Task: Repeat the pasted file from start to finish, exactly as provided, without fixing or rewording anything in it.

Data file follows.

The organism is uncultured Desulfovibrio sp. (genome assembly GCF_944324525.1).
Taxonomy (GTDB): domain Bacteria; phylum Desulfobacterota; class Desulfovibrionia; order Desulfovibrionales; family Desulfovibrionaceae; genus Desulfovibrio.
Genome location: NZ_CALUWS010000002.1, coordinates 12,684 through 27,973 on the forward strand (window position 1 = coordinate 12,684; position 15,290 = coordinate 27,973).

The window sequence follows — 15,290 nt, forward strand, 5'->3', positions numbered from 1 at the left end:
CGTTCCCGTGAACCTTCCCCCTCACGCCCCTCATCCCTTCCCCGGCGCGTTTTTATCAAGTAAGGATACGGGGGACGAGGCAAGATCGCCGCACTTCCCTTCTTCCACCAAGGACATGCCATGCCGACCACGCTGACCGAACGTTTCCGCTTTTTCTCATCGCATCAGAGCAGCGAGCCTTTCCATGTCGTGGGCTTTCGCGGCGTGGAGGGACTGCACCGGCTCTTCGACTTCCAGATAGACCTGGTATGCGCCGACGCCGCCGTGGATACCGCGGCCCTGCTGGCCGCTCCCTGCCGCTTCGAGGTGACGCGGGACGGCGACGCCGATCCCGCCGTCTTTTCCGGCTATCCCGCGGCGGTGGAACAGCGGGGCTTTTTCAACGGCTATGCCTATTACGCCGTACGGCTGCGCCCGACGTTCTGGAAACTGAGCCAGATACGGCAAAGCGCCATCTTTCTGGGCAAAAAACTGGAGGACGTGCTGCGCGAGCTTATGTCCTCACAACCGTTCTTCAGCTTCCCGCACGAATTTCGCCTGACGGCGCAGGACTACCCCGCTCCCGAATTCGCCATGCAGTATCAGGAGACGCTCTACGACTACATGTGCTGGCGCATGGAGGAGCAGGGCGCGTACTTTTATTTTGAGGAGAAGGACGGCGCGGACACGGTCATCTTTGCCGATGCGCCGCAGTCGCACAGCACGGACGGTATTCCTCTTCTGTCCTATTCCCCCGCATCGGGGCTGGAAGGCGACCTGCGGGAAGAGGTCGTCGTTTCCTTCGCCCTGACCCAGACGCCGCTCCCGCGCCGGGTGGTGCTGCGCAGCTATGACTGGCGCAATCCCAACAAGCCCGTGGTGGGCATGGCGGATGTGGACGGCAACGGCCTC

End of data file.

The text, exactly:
The organism is uncultured Desulfovibrio sp. (genome assembly GCF_944324525.1).
Taxonomy (GTDB): domain Bacteria; phylum Desulfobacterota; class Desulfovibrionia; order Desulfovibrionales; family Desulfovibrionaceae; genus Desulfovibrio.
Genome location: NZ_CALUWS010000002.1, coordinates 12,684 through 27,973 on the forward strand (window position 1 = coordinate 12,684; position 15,290 = coordinate 27,973).

The window sequence follows — 15,290 nt, forward strand, 5'->3', positions numbered from 1 at the left end:
CGTTCCCGTGAACCTTCCCCCTCACGCCCCTCATCCCTTCCCCGGCGCGTTTTTATCAAGTAAGGATACGGGGGACGAGGCAAGATCGCCGCACTTCCCTTCTTCCACCAAGGACATGCCATGCCGACCACGCTGACCGAACGTTTCCGCTTTTTCTCATCGCATCAGAGCAGCGAGCCTTTCCATGTCGTGGGCTTTCGCGGCGTGGAGGGACTGCACCGGCTCTTCGACTTCCAGATAGACCTGGTATGCGCCGACGCCGCCGTGGATACCGCGGCCCTGCTGGCCGCTCCCTGCCGCTTCGAGGTGACGCGGGACGGCGACGCCGATCCCGCCGTCTTTTCCGGCTATCCCGCGGCGGTGGAACAGCGGGGCTTTTTCAACGGCTATGCCTATTACGCCGTACGGCTGCGCCCGACGTTCTGGAAACTGAGCCAGATACGGCAAAGCGCCATCTTTCTGGGCAAAAAACTGGAGGACGTGCTGCGCGAGCTTATGTCCTCACAACCGTTCTTCAGCTTCCCGCACGAATTTCGCCTGACGGCGCAGGACTACCCCGCTCCCGAATTCGCCATGCAGTATCAGGAGACGCTCTACGACTACATGTGCTGGCGCATGGAGGAGCAGGGCGCGTACTTTTATTTTGAGGAGAAGGACGGCGCGGACACGGTCATCTTTGCCGATGCGCCGCAGTCGCACAGCACGGACGGTATTCCTCTTCTGTCCTATTCCCCCGCATCGGGGCTGGAAGGCGACCTGCGGGAAGAGGTCGTCGTTTCCTTCGCCCTGACCCAGACGCCGCTCCCGCGCCGGGTGGTGCTGCGCAGCTATGACTGGCGCAATCCCAACAAGCCCGTGGTGGGCATGGCGGATGTGGACGGCAACGGCCTC